NORAD tracks satellites for several very important reasons. From time to time an object might become temporarily mis-identified or otherwise confused with another object, these things usually get sorted out again.

But I'd like to know if there have ever been serious mix-ups on a large scale, or if NORAD has lost the tracking of a large number of objects? If so, what was the cause, and how long did it take to fix?

  • $\begingroup$ NORAD generally tracks orbit. Satellites have GPS and orbit propagation, which are accurate for days.. I doubt even if NORAD is shut down for few hour or days, it should not have significant impact. Or I am totally mis-interprating your question? $\endgroup$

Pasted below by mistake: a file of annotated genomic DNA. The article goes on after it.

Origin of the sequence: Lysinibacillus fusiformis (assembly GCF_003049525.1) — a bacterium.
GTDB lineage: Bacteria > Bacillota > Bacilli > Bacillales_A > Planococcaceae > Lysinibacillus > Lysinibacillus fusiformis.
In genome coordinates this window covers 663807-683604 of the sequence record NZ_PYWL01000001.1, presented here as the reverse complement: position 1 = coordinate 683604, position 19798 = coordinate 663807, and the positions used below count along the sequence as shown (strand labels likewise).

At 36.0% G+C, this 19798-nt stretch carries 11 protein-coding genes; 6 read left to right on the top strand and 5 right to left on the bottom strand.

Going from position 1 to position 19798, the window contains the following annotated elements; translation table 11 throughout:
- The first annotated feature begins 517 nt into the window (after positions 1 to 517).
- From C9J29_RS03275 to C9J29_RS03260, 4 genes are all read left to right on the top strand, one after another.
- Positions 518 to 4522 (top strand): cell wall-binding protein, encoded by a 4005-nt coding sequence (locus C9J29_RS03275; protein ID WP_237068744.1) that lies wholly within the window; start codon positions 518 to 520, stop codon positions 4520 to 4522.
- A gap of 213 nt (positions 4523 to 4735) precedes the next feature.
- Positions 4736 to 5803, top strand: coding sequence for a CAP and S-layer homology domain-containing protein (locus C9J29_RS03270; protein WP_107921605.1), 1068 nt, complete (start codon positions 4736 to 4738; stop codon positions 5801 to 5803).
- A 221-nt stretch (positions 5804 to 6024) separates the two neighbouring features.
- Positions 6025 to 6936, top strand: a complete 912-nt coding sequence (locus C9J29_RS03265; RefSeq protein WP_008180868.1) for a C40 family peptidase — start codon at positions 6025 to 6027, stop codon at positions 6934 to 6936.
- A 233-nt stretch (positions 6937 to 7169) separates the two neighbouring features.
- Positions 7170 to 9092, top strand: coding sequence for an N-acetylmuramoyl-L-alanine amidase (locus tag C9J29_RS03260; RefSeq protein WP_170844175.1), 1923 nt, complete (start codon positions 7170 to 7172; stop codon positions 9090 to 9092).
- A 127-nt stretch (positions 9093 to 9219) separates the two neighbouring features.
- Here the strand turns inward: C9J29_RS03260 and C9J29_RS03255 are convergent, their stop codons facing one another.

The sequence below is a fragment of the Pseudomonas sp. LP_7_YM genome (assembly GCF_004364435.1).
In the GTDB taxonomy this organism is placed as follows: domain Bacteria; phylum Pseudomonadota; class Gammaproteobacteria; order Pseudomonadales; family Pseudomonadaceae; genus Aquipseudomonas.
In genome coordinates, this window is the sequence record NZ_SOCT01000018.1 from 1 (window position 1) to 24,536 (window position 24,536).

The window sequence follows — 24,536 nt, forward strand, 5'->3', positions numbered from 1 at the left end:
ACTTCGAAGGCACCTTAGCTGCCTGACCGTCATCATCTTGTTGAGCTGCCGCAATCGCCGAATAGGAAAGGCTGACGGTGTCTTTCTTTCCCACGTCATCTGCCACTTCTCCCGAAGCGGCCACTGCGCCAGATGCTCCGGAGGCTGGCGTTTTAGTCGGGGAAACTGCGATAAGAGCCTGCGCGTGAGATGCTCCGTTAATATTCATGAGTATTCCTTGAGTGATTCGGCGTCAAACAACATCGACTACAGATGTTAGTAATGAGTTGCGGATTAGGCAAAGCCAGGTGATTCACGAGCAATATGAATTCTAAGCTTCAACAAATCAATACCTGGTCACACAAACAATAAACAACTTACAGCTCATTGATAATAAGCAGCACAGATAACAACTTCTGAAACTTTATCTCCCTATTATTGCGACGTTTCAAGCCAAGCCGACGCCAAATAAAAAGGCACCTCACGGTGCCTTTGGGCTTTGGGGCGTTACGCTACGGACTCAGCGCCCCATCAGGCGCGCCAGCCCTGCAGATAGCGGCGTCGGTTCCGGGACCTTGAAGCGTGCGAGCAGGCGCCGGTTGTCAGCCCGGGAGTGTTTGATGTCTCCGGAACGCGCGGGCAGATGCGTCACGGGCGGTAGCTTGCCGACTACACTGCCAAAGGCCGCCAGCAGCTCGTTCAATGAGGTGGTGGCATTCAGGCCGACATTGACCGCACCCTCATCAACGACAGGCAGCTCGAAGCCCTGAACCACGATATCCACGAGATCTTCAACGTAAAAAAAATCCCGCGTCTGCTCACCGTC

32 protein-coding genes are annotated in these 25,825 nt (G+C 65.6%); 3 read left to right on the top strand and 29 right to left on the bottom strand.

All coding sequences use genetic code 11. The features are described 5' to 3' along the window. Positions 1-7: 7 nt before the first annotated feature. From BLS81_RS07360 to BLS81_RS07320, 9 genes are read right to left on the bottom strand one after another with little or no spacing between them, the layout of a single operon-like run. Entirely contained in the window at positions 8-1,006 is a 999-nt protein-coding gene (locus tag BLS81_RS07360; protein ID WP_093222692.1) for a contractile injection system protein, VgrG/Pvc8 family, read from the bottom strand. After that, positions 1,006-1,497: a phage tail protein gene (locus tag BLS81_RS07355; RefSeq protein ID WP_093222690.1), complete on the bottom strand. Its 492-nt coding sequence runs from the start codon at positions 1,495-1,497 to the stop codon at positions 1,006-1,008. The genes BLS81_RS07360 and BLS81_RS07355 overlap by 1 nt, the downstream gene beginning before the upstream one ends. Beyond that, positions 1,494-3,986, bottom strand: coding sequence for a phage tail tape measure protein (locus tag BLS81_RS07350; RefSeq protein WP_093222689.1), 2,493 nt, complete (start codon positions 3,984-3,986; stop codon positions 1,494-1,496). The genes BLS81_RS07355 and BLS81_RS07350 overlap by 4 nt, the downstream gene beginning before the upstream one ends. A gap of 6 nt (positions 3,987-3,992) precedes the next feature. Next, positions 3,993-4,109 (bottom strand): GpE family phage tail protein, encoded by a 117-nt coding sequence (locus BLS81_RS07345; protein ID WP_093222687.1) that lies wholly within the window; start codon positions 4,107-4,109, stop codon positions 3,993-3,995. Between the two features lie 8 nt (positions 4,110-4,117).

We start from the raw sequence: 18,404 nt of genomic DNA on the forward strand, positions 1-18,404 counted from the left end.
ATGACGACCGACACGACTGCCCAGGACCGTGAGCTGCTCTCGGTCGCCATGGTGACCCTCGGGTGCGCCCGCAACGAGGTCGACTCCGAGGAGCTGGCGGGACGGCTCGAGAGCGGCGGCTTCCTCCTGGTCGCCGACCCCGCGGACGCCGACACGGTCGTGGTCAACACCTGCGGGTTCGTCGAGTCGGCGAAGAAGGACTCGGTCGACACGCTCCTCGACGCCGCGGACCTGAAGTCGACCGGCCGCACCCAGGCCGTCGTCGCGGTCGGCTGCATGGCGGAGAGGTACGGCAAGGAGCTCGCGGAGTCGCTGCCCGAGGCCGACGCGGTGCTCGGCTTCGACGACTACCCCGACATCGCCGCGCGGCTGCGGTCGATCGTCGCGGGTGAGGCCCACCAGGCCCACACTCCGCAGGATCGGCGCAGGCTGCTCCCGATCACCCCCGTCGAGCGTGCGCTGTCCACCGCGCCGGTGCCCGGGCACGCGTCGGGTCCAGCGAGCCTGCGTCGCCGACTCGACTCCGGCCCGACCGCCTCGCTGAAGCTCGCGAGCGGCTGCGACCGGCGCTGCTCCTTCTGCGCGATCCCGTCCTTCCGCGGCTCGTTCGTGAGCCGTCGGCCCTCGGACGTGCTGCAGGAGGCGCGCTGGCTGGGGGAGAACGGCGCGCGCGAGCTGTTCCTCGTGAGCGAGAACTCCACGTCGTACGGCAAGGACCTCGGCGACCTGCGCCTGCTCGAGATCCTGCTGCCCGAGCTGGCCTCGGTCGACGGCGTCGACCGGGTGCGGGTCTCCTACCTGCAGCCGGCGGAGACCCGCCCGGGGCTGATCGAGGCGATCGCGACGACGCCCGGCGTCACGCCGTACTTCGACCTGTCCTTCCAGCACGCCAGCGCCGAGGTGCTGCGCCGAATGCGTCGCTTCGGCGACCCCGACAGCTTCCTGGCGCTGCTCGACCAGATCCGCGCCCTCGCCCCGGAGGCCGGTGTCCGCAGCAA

– zephyr0110
    Commented Apr 11, 2018 at 16:28
  • $\begingroup$ Complete loss is a loss by increased drag, from stable orbit to a reentry much earlier than expected? $\endgroup$
    – Uwe
    Commented Apr 11, 2018 at 18:43
  • 2
    $\begingroup$ This seems oddly specific, are you referring to something in particular? $\endgroup$ Commented Apr 11, 2018 at 20:43

1 Answer 1


Yes, during the geomagnetic storm of March 1989, NORAD lost track of thousands of objects:

During the great geomagnetic storm of 13-14 March 1989, tracking of thousands of space objects was lost and it took North American Defense Command (NORAD) many days to reacquire them in their new, lower, faster orbits. One LEO satellite lost over 30 kilometers of altitude, and hence significant lifetime, during this storm.

Editor's Note: The 30 km altitude loss seems to be a legend.



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